Sunday, 29 December 2013

My God - Freyr

Hey Internet, 

I've very much been looking forward to putting this model up online - my god for 'Of Gods and Mortals' - Freyr.

Some WIP pictures of this model can be found HERE.

The model itself is a converted 'Jason' from Spartan Game's short lived 40mm scale Greek Mythological skirmish game. I absolutely love this model - and that not a thing I say often. Perhaps it is because I've never worked on a 40mm scale model before, but I was awed my the level of detail and character that the model possessed - particularly the intense, piercing stare of the eyes.

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"Freyr (sometimes anglicized Frey, from *frawjaz "lord") is one of the most important gods of Norse paganism. Freyr was associated with sacral kingship, virility and prosperity, with sunshine and fair weather, Freyr "bestows peace and pleasure on mortals". Freyr, sometimes referred to as Yngvi-Freyr, was especially associated with Sweden and seen as an ancestor of the Swedish royal house.

In the Icelandic books the Poetic Edda and the Prose Edda, Freyr is presented as one of the Vanir, the son of the sea god Njörðr, brother of the goddess Freyja. The gods gave him Álfheimr, the realm of the Elves, as a teething present. He rides the shining dwarf-made boar Gullinbursti and possesses the ship Skíðblaðnir which always has a favorable breeze and can be folded together and carried in a pouch when it is not being used.

The most extensive surviving Freyr myth relates Freyr's falling in love with the female jötunn Gerðr. Eventually, she becomes his wife but first Freyr has to give away his magic sword which fights on its own "if wise be he who wields it". Although deprived of this weapon, Freyr defeats the jötunn Beli with an antler. However, lacking his sword, Freyr will be killed by the fire jötunn Surtr during the events of Ragnarök."

[The text above is an edited extract from this Wikipedia entry.]

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Although I was initially daunted by the prospect of painting the centrepiece of my force without ever having painted a model of this scale before, I found the process to not only be incredibly enjoyable, but incredibly simple too. I didn't 'read-up' on painting 40mm figures before tacking him, so just painted it as if it were a 28mm model, using the same colours and techniques. As it turns out, it is exactly the same - you simply have far more space with which to blend colours on flat surfaces, and any fiddly details are much, much larger, making them also far easier to paint.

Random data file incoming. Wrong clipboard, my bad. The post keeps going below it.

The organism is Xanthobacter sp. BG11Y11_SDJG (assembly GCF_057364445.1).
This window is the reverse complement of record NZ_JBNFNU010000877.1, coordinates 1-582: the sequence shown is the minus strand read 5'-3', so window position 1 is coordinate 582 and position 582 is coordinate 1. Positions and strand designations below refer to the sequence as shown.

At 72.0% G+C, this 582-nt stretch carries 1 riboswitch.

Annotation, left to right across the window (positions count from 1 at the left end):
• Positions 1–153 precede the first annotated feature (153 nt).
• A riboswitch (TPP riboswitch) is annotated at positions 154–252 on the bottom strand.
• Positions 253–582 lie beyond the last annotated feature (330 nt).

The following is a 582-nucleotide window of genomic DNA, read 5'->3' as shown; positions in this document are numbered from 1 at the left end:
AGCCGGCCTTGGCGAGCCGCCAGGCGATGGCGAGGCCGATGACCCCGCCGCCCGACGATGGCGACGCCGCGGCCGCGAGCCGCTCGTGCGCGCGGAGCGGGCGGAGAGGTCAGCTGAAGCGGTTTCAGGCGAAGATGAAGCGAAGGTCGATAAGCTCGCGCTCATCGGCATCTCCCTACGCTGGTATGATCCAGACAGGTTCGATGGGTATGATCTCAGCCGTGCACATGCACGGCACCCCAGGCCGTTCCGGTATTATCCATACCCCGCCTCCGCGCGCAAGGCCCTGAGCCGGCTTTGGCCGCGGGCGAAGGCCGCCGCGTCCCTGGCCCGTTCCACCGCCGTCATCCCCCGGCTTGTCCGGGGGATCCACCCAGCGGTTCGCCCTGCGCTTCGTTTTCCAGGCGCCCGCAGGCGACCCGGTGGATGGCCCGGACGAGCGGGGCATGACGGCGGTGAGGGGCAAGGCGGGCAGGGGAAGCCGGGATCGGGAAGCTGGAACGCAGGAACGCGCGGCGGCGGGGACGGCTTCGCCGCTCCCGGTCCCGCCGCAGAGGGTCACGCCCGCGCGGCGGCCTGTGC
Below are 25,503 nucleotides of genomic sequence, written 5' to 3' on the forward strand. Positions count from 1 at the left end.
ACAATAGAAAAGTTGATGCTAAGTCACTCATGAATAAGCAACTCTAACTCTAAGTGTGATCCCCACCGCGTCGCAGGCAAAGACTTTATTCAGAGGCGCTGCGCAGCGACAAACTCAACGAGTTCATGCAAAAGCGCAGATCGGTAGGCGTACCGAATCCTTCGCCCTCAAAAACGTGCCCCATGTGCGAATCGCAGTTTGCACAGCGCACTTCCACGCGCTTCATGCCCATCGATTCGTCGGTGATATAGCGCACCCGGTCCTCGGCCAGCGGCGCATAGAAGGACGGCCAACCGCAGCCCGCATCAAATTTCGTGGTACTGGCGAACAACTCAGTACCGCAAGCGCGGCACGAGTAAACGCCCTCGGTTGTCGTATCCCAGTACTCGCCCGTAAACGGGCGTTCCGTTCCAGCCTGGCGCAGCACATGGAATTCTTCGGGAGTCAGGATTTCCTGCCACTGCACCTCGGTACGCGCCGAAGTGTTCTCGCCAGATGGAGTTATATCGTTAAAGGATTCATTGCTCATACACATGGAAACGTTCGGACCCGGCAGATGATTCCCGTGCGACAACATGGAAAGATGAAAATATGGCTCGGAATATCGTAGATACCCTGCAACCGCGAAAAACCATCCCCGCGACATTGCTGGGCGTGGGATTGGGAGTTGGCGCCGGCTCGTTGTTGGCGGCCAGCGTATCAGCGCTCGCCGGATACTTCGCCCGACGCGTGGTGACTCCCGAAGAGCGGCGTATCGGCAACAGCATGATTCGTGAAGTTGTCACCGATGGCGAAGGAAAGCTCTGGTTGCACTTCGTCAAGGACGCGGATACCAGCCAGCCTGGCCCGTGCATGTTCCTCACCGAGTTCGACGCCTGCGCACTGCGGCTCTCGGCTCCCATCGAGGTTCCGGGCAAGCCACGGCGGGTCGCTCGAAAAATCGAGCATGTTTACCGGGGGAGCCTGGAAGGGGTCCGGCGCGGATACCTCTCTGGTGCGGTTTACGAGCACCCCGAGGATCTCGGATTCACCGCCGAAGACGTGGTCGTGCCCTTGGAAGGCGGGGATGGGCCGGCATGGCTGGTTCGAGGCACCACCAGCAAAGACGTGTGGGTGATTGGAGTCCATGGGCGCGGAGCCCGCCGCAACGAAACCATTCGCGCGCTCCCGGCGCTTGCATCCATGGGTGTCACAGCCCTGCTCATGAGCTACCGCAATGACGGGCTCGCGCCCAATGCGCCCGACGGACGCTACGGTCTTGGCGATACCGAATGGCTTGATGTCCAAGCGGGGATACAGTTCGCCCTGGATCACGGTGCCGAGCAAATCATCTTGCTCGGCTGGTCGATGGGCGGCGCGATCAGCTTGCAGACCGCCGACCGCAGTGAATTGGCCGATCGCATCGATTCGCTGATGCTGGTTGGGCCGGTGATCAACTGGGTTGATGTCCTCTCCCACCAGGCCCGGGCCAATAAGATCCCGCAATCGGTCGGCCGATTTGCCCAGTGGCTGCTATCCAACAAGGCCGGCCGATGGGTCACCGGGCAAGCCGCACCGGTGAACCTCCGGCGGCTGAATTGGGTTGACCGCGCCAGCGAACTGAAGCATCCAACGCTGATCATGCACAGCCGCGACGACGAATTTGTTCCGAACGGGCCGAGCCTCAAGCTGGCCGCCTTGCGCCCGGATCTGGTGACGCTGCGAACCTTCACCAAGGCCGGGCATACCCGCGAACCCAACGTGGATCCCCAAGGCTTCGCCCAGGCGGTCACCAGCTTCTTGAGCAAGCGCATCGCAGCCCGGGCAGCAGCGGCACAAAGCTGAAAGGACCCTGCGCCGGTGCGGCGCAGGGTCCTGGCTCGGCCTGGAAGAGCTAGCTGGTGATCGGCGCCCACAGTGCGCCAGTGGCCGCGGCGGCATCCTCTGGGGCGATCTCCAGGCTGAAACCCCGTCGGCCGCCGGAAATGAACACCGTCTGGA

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The final thing worth mentioning are the glowing eyes. I probably spent half of my total painting time for this model researching how to paint glowing 'directional lighting' effects on-line, and 'um-ing' and 'ah-ing' over whether to give it a go or not. On the one hand, I was very fearful that I would screw-up my otherwise completed model if I hacked blindly at the eyes with a paintbrush, while on the other I thought a glowing eye effect, whilst far more Greek than Norse, would set Freyr apart from his mortal comrades-in-arms. In the end I just went for it, and I think it looks really quite all-right. I think I did good.

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A little out of focus, but I think it shows the eyes pretty well.

My next step towards completing my Norse project will be painting up Freyr's alternate form on the table-top, Skíðblaðnir, his dwarven forged, magical long-ship. 

1 comment:

  1. Nice figure.

    I have some Spartan 40mm Spartans that I plan on painting one day (I might even have this miniature).


    I've enjoyed reading through some older posts. Well done.